Myers v. State

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Justia Opinion Summary

After a jury trial, Appellants Michael Myers and Scott Hall were convicted of several drug-related crimes. Appellants' convictions were affirmed by the court of appeals. Appellants subsequently filed petitions for postconviction relief, alleging ineffective assistance of counsel. The trial court entered orders denying postconviction relief as to both Appellants. The Supreme Court affirmed the denial of postconviction relief, holding that Appellants failed to meet their burden under Washington v. Strickland by failing to demonstrate that their counsel was deficient or that, if counsel was deficient, there was a reasonable probability that, but for counsel's errors, the fact-finder would have had a reasonable doubt respecting guilt.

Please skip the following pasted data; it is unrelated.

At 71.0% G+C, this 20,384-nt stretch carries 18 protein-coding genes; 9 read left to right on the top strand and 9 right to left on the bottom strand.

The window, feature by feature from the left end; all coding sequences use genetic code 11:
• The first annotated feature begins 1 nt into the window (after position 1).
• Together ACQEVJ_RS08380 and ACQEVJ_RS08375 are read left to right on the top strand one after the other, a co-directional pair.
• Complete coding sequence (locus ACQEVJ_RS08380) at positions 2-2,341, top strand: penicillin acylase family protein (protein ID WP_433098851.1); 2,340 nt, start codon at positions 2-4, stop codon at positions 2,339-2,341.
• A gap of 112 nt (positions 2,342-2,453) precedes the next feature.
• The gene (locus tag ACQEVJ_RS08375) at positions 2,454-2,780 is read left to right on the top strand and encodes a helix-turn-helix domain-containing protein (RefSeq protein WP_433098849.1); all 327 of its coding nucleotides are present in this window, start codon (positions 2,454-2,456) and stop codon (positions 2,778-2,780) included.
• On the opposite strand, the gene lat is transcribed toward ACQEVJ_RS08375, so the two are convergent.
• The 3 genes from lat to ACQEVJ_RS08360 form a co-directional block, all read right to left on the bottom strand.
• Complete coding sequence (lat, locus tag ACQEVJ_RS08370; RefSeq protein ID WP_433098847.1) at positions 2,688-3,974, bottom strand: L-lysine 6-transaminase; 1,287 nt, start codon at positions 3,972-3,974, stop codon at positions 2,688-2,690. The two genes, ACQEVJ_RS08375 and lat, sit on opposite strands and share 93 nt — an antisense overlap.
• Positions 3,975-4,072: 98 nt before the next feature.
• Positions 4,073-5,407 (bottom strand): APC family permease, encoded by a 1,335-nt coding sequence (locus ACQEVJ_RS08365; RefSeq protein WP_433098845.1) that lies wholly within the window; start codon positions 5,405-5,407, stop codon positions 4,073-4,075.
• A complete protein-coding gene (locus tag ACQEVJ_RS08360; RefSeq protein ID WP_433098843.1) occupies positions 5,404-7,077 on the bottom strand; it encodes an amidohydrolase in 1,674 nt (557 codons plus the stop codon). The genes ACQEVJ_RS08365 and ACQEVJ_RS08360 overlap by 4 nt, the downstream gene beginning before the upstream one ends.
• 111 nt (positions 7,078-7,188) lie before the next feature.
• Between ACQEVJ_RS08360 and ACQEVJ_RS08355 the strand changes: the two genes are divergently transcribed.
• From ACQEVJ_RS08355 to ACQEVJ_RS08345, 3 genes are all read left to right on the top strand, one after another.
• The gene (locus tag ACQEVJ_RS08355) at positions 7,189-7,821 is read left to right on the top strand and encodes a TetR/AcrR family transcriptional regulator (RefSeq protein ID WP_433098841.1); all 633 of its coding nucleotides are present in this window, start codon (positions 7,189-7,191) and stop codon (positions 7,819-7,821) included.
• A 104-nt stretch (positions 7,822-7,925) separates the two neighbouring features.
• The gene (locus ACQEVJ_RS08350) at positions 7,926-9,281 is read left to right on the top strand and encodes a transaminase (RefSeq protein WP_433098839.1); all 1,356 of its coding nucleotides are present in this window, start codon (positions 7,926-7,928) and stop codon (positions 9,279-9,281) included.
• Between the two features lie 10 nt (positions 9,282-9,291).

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Cite as 2012 Ark. 143 SUPREME COURT OF ARKANSAS No. CR11-111 Opinion Delivered MICHAEL WADE MYERS AND SCOTT LYNN HALL APPELLANTS V. April 5, 2012 APPEAL FROM THE LONOKE COUNTY CIRCUIT COURT, [NO. CR-03-204 AND NO. CR-03-206] HON. PHILLIP T. WHITEAKER, JUDGE STATE OF ARKANSAS APPELLEE AFFIRMED. JIM GUNTER, Associate Justice Appellants Michael Wade Myers and Scott Lynn Hall appeal the dismissal of their Rule 37 petitions and assert that their trial counsel was ineffective in (1) failing to raise an objection to appellants convictions for both possession of drug paraphernalia with intent to manufacture methamphetamine and manufacturing methamphetamine; (2) failing to object to appellants convictions for both possession of methamphetamine with intent to deliver and manufacturing methamphetamine; (3) failing to object to appellants convictions for possession of methamphetamine with intent to deliver; and (4) failing to challenge the unconstitutional repeal of the seventy-percent provision of Ark. Code Ann. § 16-93-611. We find no error and affirm. In criminal informations filed May 23, 2003, appellants were charged with manufacturing methamphetamine, possession of drug paraphernalia with intent to manufacture methamphetamine, and possession of drug paraphernalia. In addition, Myers was Cite as 2012 Ark. 143 charged as a habitual offender. On January 26, 2004, amended informations were filed adding a charge of possession of methamphetamine with intent to manufacture against both Myers and Hall. At the beginning of trial, however, the State clarified that it had intended to charge Myers and Hall with possession of methamphetamine with intent to deliver and that the intent to manufacture language in the amended information was a typo. Appellants counsel stated that he had noticed the error and understood that it was just a typo. Hall s amended information was corrected by the court by hand to show that he was charged with possession of methamphetamine with intent to deliver; however, at the close of the State s evidence, the State moved to reduce the charge against Myers to simple possession of methamphetamine. A jury found appellants guilty of manufacturing methamphetamine, possession of drug paraphernalia with intent to manufacture methamphetamine, and possession of drug paraphernalia. In addition, Myers was found guilty of possession of methamphetamine, and Hall was found guilty of possession of methamphetamine with intent to deliver. In judgment and commitment orders filed December 9, 2005, Myers was sentenced to twenty-four years imprisonment, and Hall was sentenced to twenty years imprisonment. Appellants convictions were affirmed by the court of appeals in an unpublished opinion filed March 21, 2007. Thereafter, on July 2, 2007, appellants both filed petitions for postconviction relief under Ark. R. Crim. P. 37. Both petitions argued that appellants trial counsel was ineffective for (1) failing to raise an objection to appellants convictions for both possession of drug paraphernalia with intent to manufacture methamphetamine and manufacturing 2 Cite as 2012 Ark. 143 methamphetamine, as possession of drug paraphernalia with intent to manufacture is a lesser-included offense of manufacturing; (2) failing to object to appellants convictions for both possession of methamphetamine with intent to deliver and manufacturing methamphetamine, as possession of methamphetamine with intent to deliver is a lesser-included offense of manufacturing; (3) failing to object to appellants convictions for possession of methamphetamine with intent to deliver, as appellants were not charged with this offense; and (4) failing to object when appellants sentences were ordered to run consecutively. On September 3, 2008, both appellants filed amended petitions that omitted the argument regarding consecutive sentences and included an additional argument that trial counsel was ineffective for not challenging the unconstitutional repeal of the seventy-percent provision of Ark. Code Ann. § 16-93-611(a).1 On January 5, 2010, a second amended petition was filed by Hall, and on January 6, 2010, a second amended petition was filed by Myers; both second amended petitions argued the same points as the September 3, 2008 petitions. On July 16, 2010, a brief in support of the petitions was filed on behalf of both appellants.2 The State responded to appellants petitions and brief on September 16, 2010, and after a brief hearing on September 20, 2010, 1 The amended petitions also altered the first argument presented and now claimed that manufacturing methamphetamine was an element of the offense of possession of drug paraphernalia with intent to manufacture methamphetamine. 2 Notably, the first argument in the brief asserted that possession of drug paraphernalia with intent to manufacture is a lesser-included offense of manufacturing methamphetamine and, conversely, that manufacturing methamphetamine is an element of the offense of possession of drug paraphernalia with intent to manufacture. 3 Cite as 2012 Ark. 143 the court entered orders on October 4, 2010, denying postconviction relief as to both appellants. Appellants then filed notices of appeal on November 3, 2010. We do not reverse a denial of postconviction relief unless the trial court s findings are clearly erroneous. Greene v. State, 356 Ark. 59, 146 S.W.3d 871 (2004). A finding is clearly erroneous when, although there is evidence to support it, the appellate court after reviewing the entire evidence is left with the definite and firm conviction that a mistake has been committed. Flores v. State, 350 Ark. 198, 85 S.W.3d 896 (2002). In reviewing claims of ineffective assistance of counsel, the question presented to this court is whether, based on the totality of the evidence, the circuit court clearly erred in holding that counsel s performance did not constitute ineffective assistance of counsel under the standard set forth in Strickland v. Washington, 466 U.S. 668 (1984). Under the standard set forth in Strickland, to determine ineffective assistance of counsel, the petitioner must show first that counsel s performance was deficient. Sparkman v. State, 373 Ark. 45, 281 S.W.3d 277 (2008). This requires showing that counsel made errors so serious that counsel was not functioning as the counsel guaranteed the petitioner by the Sixth Amendment. Id. A court must indulge in a strong presumption that counsel s conduct falls within the wide range of reasonable professional assistance. Id. The defendant claiming ineffective assistance of counsel has the burden of overcoming that presumption by identifying the acts and omissions of counsel that, when viewed from counsel s perspective at the time of trial, could not have been the result of reasonable professional judgment. Id. 4 Cite as 2012 Ark. 143 Second, the petitioner must show that the deficient performance prejudiced the defense, which requires showing that counsel s errors were so serious as to deprive the petitioner of a fair trial. Id. The petitioner must show there is a reasonable probability that, but for counsel s errors, the fact-finder would have had a reasonable doubt respecting guilt, i.e., the decision reached would have been different absent the errors. Id. A reasonable probability is a probability sufficient to undermine confidence in the outcome of the trial. Id. Furthermore, unless a petitioner makes both Strickland showings, it cannot be said that the conviction resulted from a breakdown in the adversary process that renders the result unreliable. Id. Actual ineffectiveness claims alleging deficiency in attorney performance are subject to a general requirement that the defendant affirmatively prove prejudice. Id. Additionally, the burden is on the petitioner to provide facts to support his claim of prejudice. Id. For their first point on appeal, appellants contend that possession of drug paraphernalia with intent to manufacture methamphetamine is a lesser-included offense of manufacturing methamphetamine and that being convicted of both charges is a double-jeopardy violation to which their trial counsel should have objected.3 In its order, the circuit court found that under Arkansas law, possession of drug paraphernalia with the intent to manufacture 3 We note that appellants also repeat their argument that manufacturing methamphetamine is an element of the offense of possession of drug paraphernalia with intent to manufacture methamphetamine. However, appellants obtained no ruling on this argument from the circuit court. Appellants had an obligation to obtain a ruling in order to preserve an issue for appellate review, and the failure to meet that obligation precludes us from addressing any omitted issue on appeal. Watkins v. State, 2010 Ark. 156, ___ S.W.3d ___. 5 Cite as 2012 Ark. 143 methamphetamine is not a lesser-included offense of manufacturing methamphetamine, citing Hester v. State, 362 Ark. 373, 208 S.W.3d 747 (2005). Therefore, the court found, trial counsel was not ineffective for failing to raise this argument. In addition, the court found that appellants failed to prove how this alleged deficiency of trial counsel deprived them of a fair trial. One of the protections of the double jeopardy clause is to protect a defendant from multiple punishments for the same offense. See Wilcox v. State, 342 Ark. 388, 39 S.W.3d 434 (2000). The United States Supreme Court has held that the double jeopardy bar applies in the multiple punishment context where the two offenses for which the defendant is punished cannot survive the same-elements test. The same-elements test, commonly referred to as the Blockburger test, is as follows: [W]here the same act or transaction constitutes a violation of two distinct statutory provisions, the test to be applied to determine whether there are two offenses or only one, is whether each provision requires proof of a fact which the other does not. . . . [A] single act may be an offense against two statutes, and if each statute requires proof of an additional fact which the other does not, an acquittal or conviction under either statute does not exempt the defendant from prosecution and punishment under the other. Blockburger v. United States, 284 U.S. 299, 304 (1932). The Arkansas General Assembly has codified this constitutional protection at Ark. Code Ann. § 5-1-110(b) (Supp. 2011), which provides that an offense is included in an offense charged if the offense is established by proof of the same or less than all of the elements required to establish the commission of the offense charged. 6 Cite as 2012 Ark. 143 To sustain a charge of possession of drug paraphernalia with the intent to manufacture methamphetamine, the State must prove beyond a reasonable doubt that the defendant knowingly used or possessed with the intent to use drug paraphernalia to manufacture methamphetamine. See AMI Crim. 2d 6418.2. To sustain a charge of manufacturing methamphetamine, the State must prove beyond a reasonable doubt that the defendant knowingly or purposefully produced, prepared, propagated, compounded, converted, or processed, either directly or indirectly, by extraction from substances of natural origin or by means of chemical synthesis, packaged or repackaged or labeled or relabeled a container of methamphetamine. See AMI Crim. 2d 6405. In Hester, supra, this court held that possession of drug paraphernalia with intent to manufacture methamphetamine was not a lesser-included offense of manufacturing methamphetamine, explaining that to convict Hester of manufacturing methamphetamine, the statute requires the State to prove that he was engaged in the production, preparation, propagation, compounding, conversion, or processing of methamphetamine. . . . [P]ossession of drug paraphernalia with intent to manufacture methamphetamine requires no such proof. 362 Ark. at 392, 208 S.W.3d at 758. In the present case, appellants contend that Hester was incorrect and should be overruled. In response, the State asserts that at the time of appellants trial, Hester had already held that possession of drug paraphernalia with intent to manufacture methamphetamine is not a lesser-included offense of manufacturing methamphetamine, so appellants attorney was not ineffective for failing to make an argument that was contrary to existing law. The State 7 Cite as 2012 Ark. 143 also contends that appellants have failed to show that Hester was wrongly decided. We agree that appellants trial counsel was not ineffective for failing to make an argument that was contrary to this court s recently-decided case law (Hester was decided in May 2005, and appellants trial was in December 2005), and that appellants have not demonstrated that Hester should be overruled. We therefore affirm the circuit court on this point. For their second point on appeal, appellants argue that possession of methamphetamine with intent to deliver is a lesser-included offense of manufacturing methamphetamine, thus their convictions for both crimes constitute a double-jeopardy violation. In its ruling, the circuit court found that under Arkansas law, possession of methamphetamine with intent to deliver was not a lesser-included offense of manufacturing methamphetamine, citing Cothren v. State, 344 Ark. 697, 42 S.W.3d 543 (2001). Thus, the court found that appellants had failed to show that trial counsel was ineffective or how this alleged deficiency deprived them of a fair trial. As initial matter, we note that this argument can be considered only in regard to Hall, as Myers was not convicted of possession of methamphetamine with intent to deliver. As explained previously, to sustain a charge of manufacturing methamphetamine, the State must prove beyond a reasonable doubt that the defendant knowingly or purposefully produced, prepared, propagated, compounded, converted, or processed, either directly or indirectly, by extraction from substances of natural origin or by means of chemical synthesis, packaged or repackaged or labeled or relabeled a container of methamphetamine. See AMI Crim. 2d 6405. 8 Cite as 2012 Ark. 143 To sustain a charge of possession of methamphetamine with intent to deliver, the State must prove that the defendant possessed methamphetamine with the intent to transfer it to another person in exchange for money or anything of value. See AMI Crim. 2d 6407. In Cothren, supra, this court held that possession of a controlled substance with intent to deliver is not a lesser-included offense of manufacturing a controlled substance: A conviction for manufacturing requires proof that the defendant produced, prepared, propagated, compounded, converted, or processed a controlled substance. Ark. Code Ann. § 5-64-101(m). Possession with intent to deliver requires no such proof. Ark. Code Ann. § 5-64-401. Furthermore, as stated above, a conviction for manufacturing does not require proof of intent to deliver, an element essential to a conviction for possession with intent to deliver. Id. Because the two offenses for which Mr. Cothren was convicted each require the proof of an element not common to the other, possession with intent to deliver is not a lesser-included offense of manufacturing a controlled substance. Ark. Code Ann. § 5-1-110. 344 Ark. at 707, 42 S.W.3d at 549. Hall argues on appeal that to manufacture a controlled substance necessarily means that the substance is not for one s own use, because the definition of manufacture includes an exception for the preparation or compounding of a controlled substance by an individual for his or her own use. See Ark. Code Ann. § 5-64-101(16)(C). Thus, Hall asserts, the intent to deliver the controlled substance is a necessary element of manufacturing. Hall argues that this court s decision in Cothren was incorrect and that it unconstitutionally shifts the burden of proof by requiring the defendant to prove that he did not intend to deliver the methamphetamine. In response, the State contends that Hall s trial counsel was not ineffective for failing 9 Cite as 2012 Ark. 143 to object to both convictions, because this court had already rejected this double-jeopardy argument in Cothren. The State also explains that Hall s burden-shifting argument is essentially irrelevant because it in no way explains how the Cothren decision was wrongly decided. Again, we agree that trial counsel was not ineffective for failing to raise an argument that had already been clearly rejected by this court. Furthermore, Hall is simply incorrect in his argument that intent to deliver is a necessary element of manufacturing. We addressed this very point in Cothren and explained: Based upon the language of the statute excepting the preparation or compounding of a controlled substance for an individual s own use, Mr. Cothren argues that the intent to deliver is a required element of manufacturing a controlled substance as defined by section 5-64-101(m). We disagree. In order to convict Mr. Cothren of the offense of manufacturing a controlled substance, the statute requires the State to prove that he was engaged in the production, preparation, propagation, compounding, conversion, or processing of a controlled substance. Ark. Code Ann. § 5-64-101(m). There is no requirement that the State prove additionally that Mr. Cothren intended to deliver the controlled substance, although Mr. Cothren was given the opportunity under the statute to assert as a defense to prosecution that he was not guilty of manufacturing a controlled substance because the methamphetamine was for his own use. Id. 344 Ark. at 706, 42 S.W.3d at 549. Thus, we hold that the circuit court did not err in finding no ineffective assistance of counsel on this point. For their third point on appeal, appellants argue that their trial counsel was ineffective in failing to object to their convictions for possession of methamphetamine with intent to deliver because they were not charged with this offense below; instead, appellants argue, they were charged with possession of methamphetamine with intent to manufacture. The court s ruling below as to both appellants on this point is as follows: 10 Cite as 2012 Ark. 143 In Ground Three, the petitioner alleges that trial counsel was ineffective for not objecting and preserving for appeal that the petitioner was convicted of possession of methamphetamine with intent to deliver but was charged with possession of methamphetamine with intent to manufacture. Both offenses are Class Y felonies, both carry the same statutory penalty, and the sentence imposed falls within the statutory range. The Defendant has failed to show that trial counsel was ineffective or how this alleged deficiency deprived him of a fair trial. Both the court s ruling and appellants argument, however, ignore the amendments to appellants respective informations that were made at trial. As explained above, the State clarified prior to trial that it had intended to amend the informations to show a charge of possession of methamphetamine with intent to deliver, and appellants counsel acknowledged his understanding that the intent to manufacture language in the amended informations was a typo. Hall s amended information was corrected by hand to show that he was charged with possession with intent to deliver, and the charge against Myers was later reduced to simple possession of methamphetamine. Therefore, Myers cannot complain on appeal that he was convicted of possession of methamphetamine with intent to deliver without being charged with that crime, because he was, in fact, not convicted of possession of methamphetamine with intent to deliver. And although Hall was convicted of possession of methamphetamine with intent to deliver, he cannot argue that he was not charged with this crime, because the amended information clearly shows that he was. Thus, we find no merit in appellants argument on this point. For their final point on appeal, appellants argue that their trial counsel was ineffective in failing to challenge the constitutionality and effect of the seventy-percent parole law that 11 Cite as 2012 Ark. 143 was applied in their case via a jury instruction. In short, the jury was instructed that if they sentenced appellants to a term of years on the manufacturing-methamphetamine and possession-of-drug-paraphernalia-with-intent-to-manufacture-methamphetamine charges, appellants would be eligible for parole or transfer to community punishment supervision after they served seventy percent of the term of the sentence. See AMI Crim. 2d 9404. On this point below, the circuit court simply found that appellants had failed to show that trial counsel was ineffective or how this alleged deficiency deprived them of a fair trial. On appeal, appellants argue that Act 1782 of 2001 was an unconstitutional repeal of the sunset clause of the statutory provision that requires persons convicted of certain offenses to serve seventy percent of their sentence prior to being eligible for parole. See Ark. Code Ann. § 16-93-611 (Repl. 2006) (repealed 2011). Specifically, appellants argue that Act 1782 violated article 5, § 23 of the Arkansas Constitution because the legislature could not determine the effect of the act from reviewing the text of the act alone. Appellants assert that because the attempted repealer of the sunset provision was unconstitutional and a nullity, the seventy-percent provision expired on April 30, 2002, and therefore the offenses committed by appellants, in May 2003, are not subject to that provision. Thus, appellants ask this court for a declaration that they are entitled to normal parole eligibility. In response, the State argues that appellants request for a declaration, instead of any relief from the judgment entered against them, shows that the circuit court did not err in rejecting this ineffective-assistance-of-counsel claim. The State reiterates the standard under 12 Cite as 2012 Ark. 143 Strickland, which is that appellants must show that the deficient performance of their counsel prejudiced their defense and that there is a reasonable probability that, but for counsels errors, the fact-finder would have had a reasonable doubt respecting guilt, i.e., the decision reached would have been different absent the errors. The State contends that appellants parole-eligibility dates are not a part of the proceedings at issue here, citing State v. Rowe, 374 Ark. 19, 285 S.W.3d 614 (2008) (explaining that a challenge to the constitutionality of Act 1782 was not a challenge to defendant s conviction or sentence but instead addressed the collateral issue of parole eligibility). The State asserts that appellants have failed to explain how their defense was prejudiced at trial due to the manner in which their parole eligibility would be calculated. According to the State, appellants can show no prejudice from the instruction given to the jury, and further, appellants counsel relied on the seventy-percent rule in arguing to the jury for lesser sentences. Considering counsel s reliance on the seventy-percent rule in his argument, the State argues, it is likely that not challenging the rule was a strategic decision on counsel s part, which does not constitute a basis for finding ineffective assistance of counsel. We hold that appellants have not met their burden under Strickland on this point. They have failed to demonstrate that their counsel was deficient or that, if counsel was deficient, there is a reasonable probability that, but for counsel s errors, the fact-finder would have had a reasonable doubt respecting guilt. The status of appellants parole eligibility is simply immaterial to whether the decision reached by the jury would have been different absent the alleged errors, which is the standard under Strickland. We therefore affirm the denial of Rule 37 relief. Affirmed. 13